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Nuclear Fusion Energy

February 13, 2023

In the early 1990s, several of my colleagues were doing research on a laser sensing system for the International Thermonuclear Experimental Reactor (ITER), a large tokamak magnetic confinement nuclear fusion reactor. ITER is an international collaboration intended to become the largest of more than a hundred fusion reactors built since the 1950s, and at 22 billion dollars it's the most expensive science experiment of all time, exceeding even the cost of the Large Hadrian Collider. I mention this as an illustration that serious attempts at nuclear fusion energy have been ongoing for many decades.

Deuterium-tritium fusion

What could be easier? Fuse deuterium (2H) nuclei and tritium (3H) nuclei to create helium (4He) and a lot of energy.

The essential problem is the large activation energy of nuclear reaction. Deuterium and tritium will only fuse at temperatures of about 100 million degrees Celsius.

Our Sun and other stars, which are giant fusion reactors, produce these temperatures by gravitational forces.

(Modified Wikimedia Commons image. Click for larger image.)

Hans Bethe's 1939 theory of stellar energy production established the basic mechanism for fusion energy production in stars. Theory is one thing, but confirmation is another. That's the reason why Bethe's Nobel Prize in Physics wasn't awarded until 28 years later, in 1967. Frederick Reines (1918-1998) was awarded the Nobel Prize in Physics in 1995 for his 1956 experiment with Clyde Cowan (1919-1974) that confirmed the existence of neutrinos. That's a gap of 39 years that denied Cowan a share in the prize since the Nobel Prize is never awarded posthumously.

Before the basic structure of the atomic nucleus was elucidated in the 1930s, leading to Bethe's theory, scientists wrestled with the problem of solar energy production. According to Maslow's law of the instrument, If the only thing you have is a hammer, everything looks like a nail; so, 19th century scientists used the physical principles known at their time for an explanation. Their speculations are discussed in a paper by the ever-enlightening Helge Kragh (b. 1944).[1]

One such theory was the idea that the Sun's energy was a consequence of an infall of asteroids. This theory was supported by the idea that the heat developed by an asteroid would be about 10,000 times greater per unit mass than the very energetic chemical reaction of oxygen and hydrogen to form water.[1] A problem with this concept is that it would require an annual infall of about 100 Earth masses, something that would shorten the sidereal year by about half a second. This was not observed, and such a dense cloud of asteroids would affect the orbits of Mercury and comets.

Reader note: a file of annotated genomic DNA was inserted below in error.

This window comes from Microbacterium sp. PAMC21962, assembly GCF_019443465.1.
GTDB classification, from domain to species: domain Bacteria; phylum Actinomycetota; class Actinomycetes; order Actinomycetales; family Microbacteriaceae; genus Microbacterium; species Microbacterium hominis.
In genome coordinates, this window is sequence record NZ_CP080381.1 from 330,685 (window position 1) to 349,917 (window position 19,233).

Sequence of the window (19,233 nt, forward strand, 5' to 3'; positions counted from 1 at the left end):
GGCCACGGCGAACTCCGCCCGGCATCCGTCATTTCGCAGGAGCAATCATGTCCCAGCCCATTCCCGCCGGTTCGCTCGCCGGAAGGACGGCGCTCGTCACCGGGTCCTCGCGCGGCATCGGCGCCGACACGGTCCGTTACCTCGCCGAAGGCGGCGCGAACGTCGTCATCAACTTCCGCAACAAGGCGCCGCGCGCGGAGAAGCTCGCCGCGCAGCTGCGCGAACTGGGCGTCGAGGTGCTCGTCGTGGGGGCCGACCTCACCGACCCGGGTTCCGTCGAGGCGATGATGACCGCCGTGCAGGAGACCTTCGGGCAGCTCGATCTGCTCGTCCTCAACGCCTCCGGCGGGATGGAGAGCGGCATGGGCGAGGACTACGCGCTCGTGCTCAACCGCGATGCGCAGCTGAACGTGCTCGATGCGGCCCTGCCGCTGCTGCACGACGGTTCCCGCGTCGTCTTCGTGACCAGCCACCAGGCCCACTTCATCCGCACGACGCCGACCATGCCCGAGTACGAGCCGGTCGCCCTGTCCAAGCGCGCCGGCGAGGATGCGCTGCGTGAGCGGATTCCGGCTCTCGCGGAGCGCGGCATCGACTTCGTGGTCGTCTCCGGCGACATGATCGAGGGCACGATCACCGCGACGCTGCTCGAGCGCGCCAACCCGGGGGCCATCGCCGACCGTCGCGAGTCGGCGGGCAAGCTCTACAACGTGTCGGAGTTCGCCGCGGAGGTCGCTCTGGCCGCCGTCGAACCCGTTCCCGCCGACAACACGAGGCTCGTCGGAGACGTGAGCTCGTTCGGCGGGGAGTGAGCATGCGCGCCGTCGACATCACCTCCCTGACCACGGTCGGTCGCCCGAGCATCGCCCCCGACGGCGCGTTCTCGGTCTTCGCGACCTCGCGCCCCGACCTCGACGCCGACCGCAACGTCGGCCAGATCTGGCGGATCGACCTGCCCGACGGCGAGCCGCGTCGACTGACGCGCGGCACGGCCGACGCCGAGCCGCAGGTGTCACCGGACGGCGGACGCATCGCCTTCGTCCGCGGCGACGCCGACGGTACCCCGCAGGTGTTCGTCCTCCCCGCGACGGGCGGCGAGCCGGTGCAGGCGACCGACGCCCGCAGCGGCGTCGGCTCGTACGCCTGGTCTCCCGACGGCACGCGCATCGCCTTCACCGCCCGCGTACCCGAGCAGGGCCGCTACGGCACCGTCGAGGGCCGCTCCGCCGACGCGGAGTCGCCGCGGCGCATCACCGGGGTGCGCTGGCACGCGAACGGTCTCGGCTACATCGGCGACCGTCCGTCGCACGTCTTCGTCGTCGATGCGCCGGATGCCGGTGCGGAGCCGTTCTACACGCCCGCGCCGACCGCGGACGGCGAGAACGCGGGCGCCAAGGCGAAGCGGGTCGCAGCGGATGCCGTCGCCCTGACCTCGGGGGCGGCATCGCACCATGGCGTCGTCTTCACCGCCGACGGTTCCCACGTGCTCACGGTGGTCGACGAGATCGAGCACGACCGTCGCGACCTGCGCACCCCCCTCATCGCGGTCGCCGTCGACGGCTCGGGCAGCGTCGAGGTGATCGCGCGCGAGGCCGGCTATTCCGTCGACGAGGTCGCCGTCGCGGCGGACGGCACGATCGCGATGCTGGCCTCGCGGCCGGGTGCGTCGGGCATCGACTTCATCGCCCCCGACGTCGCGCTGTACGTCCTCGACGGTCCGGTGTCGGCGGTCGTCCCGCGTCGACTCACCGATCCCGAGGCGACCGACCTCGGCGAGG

A similar mechanical theory proposed by the discoverer of the electron, J.J. Thomson (1856-1940), and others, supposed that a gravitational contraction of the Sun was the source of its heat. This model predicted a long Solar lifetime of 100-500 million years. but still too short to account for the geological history of the Earth.[1] There was also the strange idea that the Sun's radiant energy might return to it after a long cosmic journey in a non-Euclidean universe.[1]

In 1903, Marie Curie (1867-1934) and her rassistant, Albert Laborde, reported that radium disintegration generated about 100 calories per gram per hour, which is about 200,000 times greater than for coal combustion.[1] Ernest Rutherford (1871-1937) calculated that just 2.5 ppm of radium in the Sun would account for its energy emission.[1] Helium is a product of radium disintegration, and there's a lot of helium in the Sun. However, the half-life of radium isotopes is too short, and radium was never detected in the Sun.

The big fusion energy news at end of 2022 was from Lawrence Livermore National Laboratory's National Ignition Facility (NIF), which announced on December 14, 2022, that scientific energy breakeven was achieved for the first time in a nuclear fusion experiment on December 5, 2022.[2-5] Breakeven means that the experiment produced more energy from fusion than the energy needed to create it.[2] In this case, the energy used was from a tremendously large array of 192 lasers focused on a small specimen of deuterium and tritium.[2-3]